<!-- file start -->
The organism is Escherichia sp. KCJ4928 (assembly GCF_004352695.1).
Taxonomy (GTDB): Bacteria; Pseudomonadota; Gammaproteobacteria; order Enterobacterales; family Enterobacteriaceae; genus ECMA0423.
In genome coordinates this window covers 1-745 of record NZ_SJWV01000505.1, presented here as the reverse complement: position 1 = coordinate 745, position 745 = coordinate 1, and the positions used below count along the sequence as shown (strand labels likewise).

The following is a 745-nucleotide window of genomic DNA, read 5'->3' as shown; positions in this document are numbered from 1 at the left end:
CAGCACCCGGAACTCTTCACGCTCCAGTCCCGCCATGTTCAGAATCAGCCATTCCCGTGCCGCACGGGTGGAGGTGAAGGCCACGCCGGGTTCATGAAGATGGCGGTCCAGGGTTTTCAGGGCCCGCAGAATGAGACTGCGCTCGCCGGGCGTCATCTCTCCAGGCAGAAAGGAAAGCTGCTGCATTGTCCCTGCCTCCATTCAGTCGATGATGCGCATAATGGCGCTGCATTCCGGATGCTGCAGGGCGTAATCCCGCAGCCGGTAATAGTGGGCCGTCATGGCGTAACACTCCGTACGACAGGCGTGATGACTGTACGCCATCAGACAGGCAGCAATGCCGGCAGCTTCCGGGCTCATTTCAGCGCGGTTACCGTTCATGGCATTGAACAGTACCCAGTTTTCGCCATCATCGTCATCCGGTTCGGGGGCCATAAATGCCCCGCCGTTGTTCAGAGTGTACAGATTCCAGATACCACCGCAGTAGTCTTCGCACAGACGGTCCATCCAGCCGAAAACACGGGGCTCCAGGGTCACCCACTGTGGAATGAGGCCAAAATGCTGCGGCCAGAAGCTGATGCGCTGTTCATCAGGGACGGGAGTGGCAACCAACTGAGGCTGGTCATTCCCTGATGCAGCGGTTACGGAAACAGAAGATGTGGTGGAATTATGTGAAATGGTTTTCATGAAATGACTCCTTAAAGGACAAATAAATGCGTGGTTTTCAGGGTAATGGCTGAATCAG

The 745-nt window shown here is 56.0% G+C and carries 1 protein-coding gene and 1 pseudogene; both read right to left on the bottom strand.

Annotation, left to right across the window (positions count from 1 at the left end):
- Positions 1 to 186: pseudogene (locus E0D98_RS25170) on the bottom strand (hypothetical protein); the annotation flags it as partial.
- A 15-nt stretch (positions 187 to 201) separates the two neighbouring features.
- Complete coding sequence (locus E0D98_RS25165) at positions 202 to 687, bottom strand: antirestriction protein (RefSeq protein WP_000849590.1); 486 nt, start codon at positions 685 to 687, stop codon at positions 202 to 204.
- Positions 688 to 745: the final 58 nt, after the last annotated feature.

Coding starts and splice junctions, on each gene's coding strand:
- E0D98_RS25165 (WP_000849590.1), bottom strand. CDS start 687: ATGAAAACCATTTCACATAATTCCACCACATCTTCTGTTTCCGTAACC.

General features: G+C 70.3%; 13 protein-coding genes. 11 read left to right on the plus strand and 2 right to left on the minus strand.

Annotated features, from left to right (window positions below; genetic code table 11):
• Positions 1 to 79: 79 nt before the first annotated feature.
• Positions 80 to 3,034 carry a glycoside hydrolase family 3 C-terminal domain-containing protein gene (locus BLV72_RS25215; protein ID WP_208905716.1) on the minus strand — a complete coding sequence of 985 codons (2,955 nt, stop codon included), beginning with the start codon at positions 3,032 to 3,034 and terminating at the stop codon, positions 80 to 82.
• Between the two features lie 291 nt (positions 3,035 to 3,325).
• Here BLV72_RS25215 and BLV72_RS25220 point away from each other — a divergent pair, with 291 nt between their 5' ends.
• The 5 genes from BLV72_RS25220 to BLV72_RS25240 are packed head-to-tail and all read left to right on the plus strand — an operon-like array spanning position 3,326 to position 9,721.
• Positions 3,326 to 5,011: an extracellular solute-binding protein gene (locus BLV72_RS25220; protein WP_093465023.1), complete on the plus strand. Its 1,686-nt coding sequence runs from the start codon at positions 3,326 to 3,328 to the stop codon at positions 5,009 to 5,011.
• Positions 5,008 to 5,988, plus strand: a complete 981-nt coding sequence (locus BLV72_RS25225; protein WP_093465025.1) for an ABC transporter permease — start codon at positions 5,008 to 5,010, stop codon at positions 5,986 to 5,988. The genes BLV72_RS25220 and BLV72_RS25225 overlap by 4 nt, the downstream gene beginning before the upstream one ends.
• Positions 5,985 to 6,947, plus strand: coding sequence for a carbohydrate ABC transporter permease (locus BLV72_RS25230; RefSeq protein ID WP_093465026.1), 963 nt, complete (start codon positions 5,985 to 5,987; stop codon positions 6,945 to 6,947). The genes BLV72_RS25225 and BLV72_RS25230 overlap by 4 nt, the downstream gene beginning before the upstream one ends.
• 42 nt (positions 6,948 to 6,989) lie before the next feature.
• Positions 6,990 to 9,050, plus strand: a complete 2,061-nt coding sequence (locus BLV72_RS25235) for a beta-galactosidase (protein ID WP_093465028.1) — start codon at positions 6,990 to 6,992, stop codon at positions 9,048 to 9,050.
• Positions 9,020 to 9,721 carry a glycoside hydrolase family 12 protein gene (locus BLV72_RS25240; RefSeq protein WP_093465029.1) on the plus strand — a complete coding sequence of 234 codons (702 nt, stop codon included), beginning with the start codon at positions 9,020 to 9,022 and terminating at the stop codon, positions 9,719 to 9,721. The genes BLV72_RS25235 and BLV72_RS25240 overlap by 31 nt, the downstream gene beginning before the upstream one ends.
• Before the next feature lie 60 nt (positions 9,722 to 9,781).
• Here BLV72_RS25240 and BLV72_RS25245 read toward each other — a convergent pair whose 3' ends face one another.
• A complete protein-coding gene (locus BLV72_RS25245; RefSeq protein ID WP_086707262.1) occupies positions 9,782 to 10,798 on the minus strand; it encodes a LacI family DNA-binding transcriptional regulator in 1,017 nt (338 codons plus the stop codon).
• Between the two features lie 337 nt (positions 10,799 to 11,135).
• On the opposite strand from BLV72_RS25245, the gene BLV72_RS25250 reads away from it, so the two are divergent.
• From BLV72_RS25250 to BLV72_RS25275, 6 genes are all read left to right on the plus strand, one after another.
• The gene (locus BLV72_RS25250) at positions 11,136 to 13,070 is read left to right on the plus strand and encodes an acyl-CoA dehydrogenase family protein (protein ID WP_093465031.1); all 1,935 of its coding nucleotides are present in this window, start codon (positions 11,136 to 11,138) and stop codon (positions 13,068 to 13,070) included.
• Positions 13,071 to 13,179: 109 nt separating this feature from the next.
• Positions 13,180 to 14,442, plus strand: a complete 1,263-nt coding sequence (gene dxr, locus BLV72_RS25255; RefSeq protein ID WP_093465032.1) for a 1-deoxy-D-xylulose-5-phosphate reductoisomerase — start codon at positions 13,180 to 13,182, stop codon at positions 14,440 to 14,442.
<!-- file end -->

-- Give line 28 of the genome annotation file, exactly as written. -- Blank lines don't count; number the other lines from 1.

• Here BLV72_RS25240 and BLV72_RS25245 read toward each other — a convergent pair whose 3' ends face one another.